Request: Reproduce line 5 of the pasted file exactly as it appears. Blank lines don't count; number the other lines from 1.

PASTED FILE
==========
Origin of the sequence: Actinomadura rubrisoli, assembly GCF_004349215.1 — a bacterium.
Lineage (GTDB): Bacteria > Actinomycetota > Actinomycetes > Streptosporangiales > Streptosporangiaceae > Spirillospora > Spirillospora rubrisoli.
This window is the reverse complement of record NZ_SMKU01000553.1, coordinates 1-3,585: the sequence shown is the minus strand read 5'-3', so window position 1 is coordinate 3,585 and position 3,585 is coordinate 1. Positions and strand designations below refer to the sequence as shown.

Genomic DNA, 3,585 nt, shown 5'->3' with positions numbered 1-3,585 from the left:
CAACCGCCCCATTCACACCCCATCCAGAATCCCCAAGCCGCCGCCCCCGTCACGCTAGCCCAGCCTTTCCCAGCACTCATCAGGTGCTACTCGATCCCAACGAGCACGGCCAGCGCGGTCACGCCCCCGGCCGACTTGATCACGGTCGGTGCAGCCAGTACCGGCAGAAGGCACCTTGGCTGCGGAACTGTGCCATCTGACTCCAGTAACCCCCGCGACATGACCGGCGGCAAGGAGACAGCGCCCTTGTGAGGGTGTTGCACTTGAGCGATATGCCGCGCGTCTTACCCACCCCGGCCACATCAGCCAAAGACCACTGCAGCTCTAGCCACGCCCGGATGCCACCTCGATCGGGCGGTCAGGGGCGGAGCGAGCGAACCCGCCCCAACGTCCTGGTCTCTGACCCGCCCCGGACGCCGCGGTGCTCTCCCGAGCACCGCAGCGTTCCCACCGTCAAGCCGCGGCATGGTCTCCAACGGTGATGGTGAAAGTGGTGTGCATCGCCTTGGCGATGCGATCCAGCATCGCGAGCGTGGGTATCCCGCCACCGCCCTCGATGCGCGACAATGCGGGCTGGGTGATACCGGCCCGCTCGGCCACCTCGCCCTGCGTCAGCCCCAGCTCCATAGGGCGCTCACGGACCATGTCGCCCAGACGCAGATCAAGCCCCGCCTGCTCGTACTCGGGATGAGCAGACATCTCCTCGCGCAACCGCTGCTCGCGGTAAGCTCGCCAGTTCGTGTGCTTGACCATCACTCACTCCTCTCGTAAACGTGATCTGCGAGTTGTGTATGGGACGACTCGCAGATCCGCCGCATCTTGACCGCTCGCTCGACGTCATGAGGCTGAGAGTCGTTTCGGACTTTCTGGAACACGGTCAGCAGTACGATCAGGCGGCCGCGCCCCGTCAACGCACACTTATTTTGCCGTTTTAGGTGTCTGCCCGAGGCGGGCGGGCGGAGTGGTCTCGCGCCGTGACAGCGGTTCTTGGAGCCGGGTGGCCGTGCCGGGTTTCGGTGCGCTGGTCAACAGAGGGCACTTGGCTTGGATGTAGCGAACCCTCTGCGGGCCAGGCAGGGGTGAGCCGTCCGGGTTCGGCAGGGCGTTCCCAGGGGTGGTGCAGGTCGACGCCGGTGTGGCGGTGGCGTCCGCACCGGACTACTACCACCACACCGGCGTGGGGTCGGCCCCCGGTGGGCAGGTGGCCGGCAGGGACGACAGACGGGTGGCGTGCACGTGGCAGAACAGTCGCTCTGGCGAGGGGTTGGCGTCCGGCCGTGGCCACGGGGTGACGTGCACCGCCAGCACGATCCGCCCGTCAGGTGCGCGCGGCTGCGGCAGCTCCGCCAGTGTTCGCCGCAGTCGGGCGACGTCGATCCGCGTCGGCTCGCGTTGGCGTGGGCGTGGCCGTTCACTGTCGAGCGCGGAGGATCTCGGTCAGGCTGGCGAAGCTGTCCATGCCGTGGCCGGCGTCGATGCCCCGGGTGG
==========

CAACCGCCCCATTCACACCCCATCCAGAATCCCCAAGCCGCCGCCCCCGTCACGCTAGCCCAGCCTTTCCCAGCACTCATCAGGTGCTACTCGATCCCAACGAGCACGGCCAGCGCGGTCACGCCCCCGGCCGACTTGATCACGGTCGGTGCAGCCAGTACCGGCAGAAGGCACCTTGGCTGCGGAACTGTGCCATCTGACTCCAGTAACCCCCGCGACATGACCGGCGGCAAGGAGACAGCGCCCTTGTGAGGGTGTTGCACTTGAGCGATATGCCGCGCGTCTTACCCACCCCGGCCACATCAGCCAAAGACCACTGCAGCTCTAGCCACGCCCGGATGCCACCTCGATCGGGCGGTCAGGGGCGGAGCGAGCGAACCCGCCCCAACGTCCTGGTCTCTGACCCGCCCCGGACGCCGCGGTGCTCTCCCGAGCACCGCAGCGTTCCCACCGTCAAGCCGCGGCATGGTCTCCAACGGTGATGGTGAAAGTGGTGTGCATCGCCTTGGCGATGCGATCCAGCATCGCGAGCGTGGGTATCCCGCCACCGCCCTCGATGCGCGACAATGCGGGCTGGGTGATACCGGCCCGCTCGGCCACCTCGCCCTGCGTCAGCCCCAGCTCCATAGGGCGCTCACGGACCATGTCGCCCAGACGCAGATCAAGCCCCGCCTGCTCGTACTCGGGATGAGCAGACATCTCCTCGCGCAACCGCTGCTCGCGGTAAGCTCGCCAGTTCGTGTGCTTGACCATCACTCACTCCTCTCGTAAACGTGATCTGCGAGTTGTGTATGGGACGACTCGCAGATCCGCCGCATCTTGACCGCTCGCTCGACGTCATGAGGCTGAGAGTCGTTTCGGACTTTCTGGAACACGGTCAGCAGTACGATCAGGCGGCCGCGCCCCGTCAACGCACACTTATTTTGCCGTTTTAGGTGTCTGCCCGAGGCGGGCGGGCGGAGTGGTCTCGCGCCGTGACAGCGGTTCTTGGAGCCGGGTGGCCGTGCCGGGTTTCGGTGCGCTGGTCAACAGAGGGCACTTGGCTTGGATGTAGCGAACCCTCTGCGGGCCAGGCAGGGGTGAGCCGTCCGGGTTCGGCAGGGCGTTCCCAGGGGTGGTGCAGGTCGACGCCGGTGTGGCGGTGGCGTCCGCACCGGACTACTACCACCACACCGGCGTGGGGTCGGCCCCCGGTGGGCAGGTGGCCGGCAGGGACGACAGACGGGTGGCGTGCACGTGGCAGAACAGTCGCTCTGGCGAGGGGTTGGCGTCCGGCCGTGGCCACGGGGTGACGTGCACCGCCAGCACGATCCGCCCGTCAGGTGCGCGCGGCTGCGGCAGCTCCGCCAGTGTTCGCCGCAGTCGGGCGACGTCGATCCGCGTCGGCTCGCGTTGGCGTGGGCGTGGCCGTTCACTGTCGAGCGCGGAGGATCTCGGTCAGGCTGGCGAAGCTGTCCATGCCGTGGCCGGCGTCGATGCCCCGGGTGG